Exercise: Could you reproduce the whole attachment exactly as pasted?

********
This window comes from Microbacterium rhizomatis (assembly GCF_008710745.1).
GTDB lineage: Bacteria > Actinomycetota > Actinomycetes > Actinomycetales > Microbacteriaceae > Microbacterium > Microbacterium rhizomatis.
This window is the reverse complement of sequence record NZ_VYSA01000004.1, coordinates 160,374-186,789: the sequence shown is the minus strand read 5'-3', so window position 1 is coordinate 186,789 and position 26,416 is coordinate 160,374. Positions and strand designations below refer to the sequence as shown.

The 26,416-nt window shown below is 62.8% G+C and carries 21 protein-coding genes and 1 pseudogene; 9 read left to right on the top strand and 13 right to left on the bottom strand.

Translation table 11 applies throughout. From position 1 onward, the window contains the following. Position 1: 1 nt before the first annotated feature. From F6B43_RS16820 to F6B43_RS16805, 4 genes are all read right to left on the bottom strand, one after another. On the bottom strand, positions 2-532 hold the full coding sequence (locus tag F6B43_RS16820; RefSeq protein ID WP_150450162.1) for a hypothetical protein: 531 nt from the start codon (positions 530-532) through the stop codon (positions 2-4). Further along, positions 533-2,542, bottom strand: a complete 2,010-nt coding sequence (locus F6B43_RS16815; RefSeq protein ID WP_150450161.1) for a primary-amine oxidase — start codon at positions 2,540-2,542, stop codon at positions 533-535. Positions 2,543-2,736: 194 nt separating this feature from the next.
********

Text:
This window comes from Microbacterium rhizomatis (assembly GCF_008710745.1).
GTDB lineage: Bacteria > Actinomycetota > Actinomycetes > Actinomycetales > Microbacteriaceae > Microbacterium > Microbacterium rhizomatis.
This window is the reverse complement of sequence record NZ_VYSA01000004.1, coordinates 160,374-186,789: the sequence shown is the minus strand read 5'-3', so window position 1 is coordinate 186,789 and position 26,416 is coordinate 160,374. Positions and strand designations below refer to the sequence as shown.

The 26,416-nt window shown below is 62.8% G+C and carries 21 protein-coding genes and 1 pseudogene; 9 read left to right on the top strand and 13 right to left on the bottom strand.

Translation table 11 applies throughout. From position 1 onward, the window contains the following. Position 1: 1 nt before the first annotated feature. From F6B43_RS16820 to F6B43_RS16805, 4 genes are all read right to left on the bottom strand, one after another. On the bottom strand, positions 2-532 hold the full coding sequence (locus tag F6B43_RS16820; RefSeq protein ID WP_150450162.1) for a hypothetical protein: 531 nt from the start codon (positions 530-532) through the stop codon (positions 2-4). Further along, positions 533-2,542, bottom strand: a complete 2,010-nt coding sequence (locus F6B43_RS16815; RefSeq protein ID WP_150450161.1) for a primary-amine oxidase — start codon at positions 2,540-2,542, stop codon at positions 533-535. Positions 2,543-2,736: 194 nt separating this feature from the next.